“So we were automatically like ‘Hey! How come these guys didn’t reach out to us? They’ve been reaching out to us for violence interrupters since CeaseFire," Porch said. "So when we spoke to Mr. Grayeb about it he said, ‘You know Marc, you’re right. We know the type of work that you, Carolyn, Creston, and others have been doing in the community. Why do we need an outside group to come in and do something when we already have people doing this and things of that nature?”
On June 28, Porch and Chicago resident Caroyln Vazquez presented the city council with Project Amani, which means peace and tranquility in Swahili. Vazquez focused on a Chicago program called Safe Passage, which created secure routes for families and children before and after school. That program could work well in Peoria, Vazquez, Porch, and President of Performing Open Hearts Creston Coleman told WCBU in an interview.
“They are the people of the community, so they are basically paid for that time. So it’s like a bus driver, a split shift. Maybe a couple of hours in the morning and a couple of hours in the afternoon. They are trained to report, to de-escalate situations," said Vasquez. "A lot of them are actually members of the community. So they know who these people are. Why do I need to come in and really make the assessment, it’s about I think providing clear leadership in how to handle it. The community is saying they’ve had enough.”
Peoria County Coroner Jamie Harwood made a Facebook post expressing his frustration on June 29, a day after council voted down the Cure Violence assessment a second time. Harwood said there's been a lack of council action over the last 36 days, since voting the first time on Cure Violence.
“From that city council meeting two people have died. ‘While we’re going to sit back and see what happens.’ I’m done being quiet about it. I’m in a position where I shouldn’t be quiet about it. It’s not only taxing to myself and my staff and the police department. I’m talking about violence as a whole. It’s taxing to a community as a whole as violence is a contingent thing," Harwood said. "It breeds violence. It just breeds violence. We have to stop at some point and speak up.”
Grayeb said Cure Violence could still gain his support, as well as Project Amani, but the programs would need to follow a standard Request for Proposal (RFP) process through city government.
"I believe ultimately all 11 of us are very much in favor of implementing some violence interruption programs, plural, in the city of Peoria," Grayeb said. "We have to do it the right way and we have to have a level playing field, so that all who are interested may apply after an RFP process.”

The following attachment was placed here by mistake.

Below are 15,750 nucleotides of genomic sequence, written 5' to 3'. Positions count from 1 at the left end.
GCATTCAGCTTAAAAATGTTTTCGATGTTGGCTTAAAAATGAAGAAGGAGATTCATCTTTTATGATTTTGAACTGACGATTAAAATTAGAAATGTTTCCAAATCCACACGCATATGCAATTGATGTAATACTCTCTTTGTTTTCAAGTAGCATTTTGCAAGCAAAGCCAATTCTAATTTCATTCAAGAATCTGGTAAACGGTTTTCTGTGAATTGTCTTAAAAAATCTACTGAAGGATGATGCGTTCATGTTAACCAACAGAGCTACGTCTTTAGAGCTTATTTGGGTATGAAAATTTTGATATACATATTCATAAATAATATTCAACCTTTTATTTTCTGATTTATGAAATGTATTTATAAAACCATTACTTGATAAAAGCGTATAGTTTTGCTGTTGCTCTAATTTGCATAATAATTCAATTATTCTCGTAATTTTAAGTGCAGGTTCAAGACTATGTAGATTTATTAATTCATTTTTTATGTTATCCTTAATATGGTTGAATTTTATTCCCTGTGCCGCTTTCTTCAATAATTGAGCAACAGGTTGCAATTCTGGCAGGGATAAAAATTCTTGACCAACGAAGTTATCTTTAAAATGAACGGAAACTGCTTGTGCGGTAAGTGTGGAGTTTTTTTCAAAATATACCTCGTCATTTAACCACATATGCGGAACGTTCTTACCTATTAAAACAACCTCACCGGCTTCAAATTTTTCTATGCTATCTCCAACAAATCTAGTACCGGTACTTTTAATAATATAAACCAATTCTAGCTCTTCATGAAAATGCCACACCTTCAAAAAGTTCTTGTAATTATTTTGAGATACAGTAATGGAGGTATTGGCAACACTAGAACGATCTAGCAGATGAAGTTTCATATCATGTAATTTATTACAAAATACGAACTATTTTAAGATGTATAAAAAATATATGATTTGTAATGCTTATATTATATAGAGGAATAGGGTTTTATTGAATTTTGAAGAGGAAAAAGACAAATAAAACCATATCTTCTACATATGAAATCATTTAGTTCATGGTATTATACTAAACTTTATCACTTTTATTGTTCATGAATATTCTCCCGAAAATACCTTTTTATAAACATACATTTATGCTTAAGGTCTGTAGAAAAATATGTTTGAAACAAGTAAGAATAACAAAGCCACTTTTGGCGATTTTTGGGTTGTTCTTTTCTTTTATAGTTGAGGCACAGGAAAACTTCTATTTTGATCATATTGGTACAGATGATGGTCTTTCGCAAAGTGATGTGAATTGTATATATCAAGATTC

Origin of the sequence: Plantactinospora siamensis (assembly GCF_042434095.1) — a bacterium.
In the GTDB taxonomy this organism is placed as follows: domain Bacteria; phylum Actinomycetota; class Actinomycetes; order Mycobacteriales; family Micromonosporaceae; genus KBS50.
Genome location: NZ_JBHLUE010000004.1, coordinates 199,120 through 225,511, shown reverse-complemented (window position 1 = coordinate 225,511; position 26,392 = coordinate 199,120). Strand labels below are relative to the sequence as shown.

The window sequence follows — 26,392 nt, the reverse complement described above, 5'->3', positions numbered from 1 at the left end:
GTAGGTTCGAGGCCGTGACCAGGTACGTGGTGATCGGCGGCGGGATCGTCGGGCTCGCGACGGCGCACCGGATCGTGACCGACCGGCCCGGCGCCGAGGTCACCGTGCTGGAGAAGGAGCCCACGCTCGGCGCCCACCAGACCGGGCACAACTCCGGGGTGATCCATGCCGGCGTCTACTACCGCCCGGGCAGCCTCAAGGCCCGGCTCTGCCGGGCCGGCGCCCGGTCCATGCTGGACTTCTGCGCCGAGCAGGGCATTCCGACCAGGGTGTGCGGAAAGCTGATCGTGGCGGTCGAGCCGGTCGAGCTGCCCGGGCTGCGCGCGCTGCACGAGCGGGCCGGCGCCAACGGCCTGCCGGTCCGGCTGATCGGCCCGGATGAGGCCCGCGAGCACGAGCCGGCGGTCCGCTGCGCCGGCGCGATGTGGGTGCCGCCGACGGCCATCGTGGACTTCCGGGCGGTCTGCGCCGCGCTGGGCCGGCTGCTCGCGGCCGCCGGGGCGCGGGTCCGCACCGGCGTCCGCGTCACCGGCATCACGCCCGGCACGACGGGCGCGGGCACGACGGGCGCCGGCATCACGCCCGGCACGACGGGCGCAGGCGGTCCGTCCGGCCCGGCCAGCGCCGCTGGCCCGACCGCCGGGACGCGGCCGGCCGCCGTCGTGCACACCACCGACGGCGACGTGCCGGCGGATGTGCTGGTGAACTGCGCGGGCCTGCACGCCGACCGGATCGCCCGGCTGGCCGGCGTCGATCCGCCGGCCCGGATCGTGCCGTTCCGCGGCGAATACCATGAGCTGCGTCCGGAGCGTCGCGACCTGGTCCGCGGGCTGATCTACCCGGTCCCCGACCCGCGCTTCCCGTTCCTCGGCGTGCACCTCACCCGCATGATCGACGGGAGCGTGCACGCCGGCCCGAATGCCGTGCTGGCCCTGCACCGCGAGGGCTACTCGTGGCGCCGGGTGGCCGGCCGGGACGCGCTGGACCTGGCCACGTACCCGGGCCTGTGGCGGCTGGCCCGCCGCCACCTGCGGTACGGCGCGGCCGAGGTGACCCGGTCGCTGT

Former 1st District councilwoman Denise Moore told the council ahead of the Saturday executive session she was missing time with her grandchild to be there, but she was compelled to speak out after seeing news coverage with some members saying they were unaware of S-Net.
"If they don’t know something that everyone been knowing about for more than a year, then maybe it is time for them to move on to some other venture.”Denise Moore, Peoria City Council member
“And I thought ‘Oh my God! How many of the meetings in the eight years occurred while I was on this council that many of you weren’t there. There are commissions now that many of you don’t show up to and they’re public. More than a year people [have been] meeting. There are no secrets in this town," she said, eliciting laughter from members of the small audience in council chambers. "You can’t keep a secret. The fact that people said ‘I don’t know about these.’ So, I’m saying to people who are listening and who are in this room … if someone is telling you they didn’t know and they’re on this council — you need to think about that because if they don’t know something that everyone been knowing about for more than a year then maybe it is time for them to move on to some other venture.”
Mayor Ali believes the council can still work together to pass these initiatives, but time is of the essence.
"We’re going to make progress. I am very optimistic about many of the things that are taking place in our community. And you know I feel really good about the direction that we’re moving. So the council we’re gonna have to come together and work together, and respect one another. Respect one another," she said. "Treat each other with respect. It is a two-way street, as Carl Cannon would say. And we have to be the role models and practice that. And not make false accusations and not try to splinter the council for political reasons.”
Mayor Ali in her interview with WCBU says a community group will secure the funding for the Cure Violence assessment — and that it could happen fairly soon. She said she wasn't at liberty to discuss which group may put forth that funding.
The council will meet again for a Special Policy Session regarding gun violence on July 19.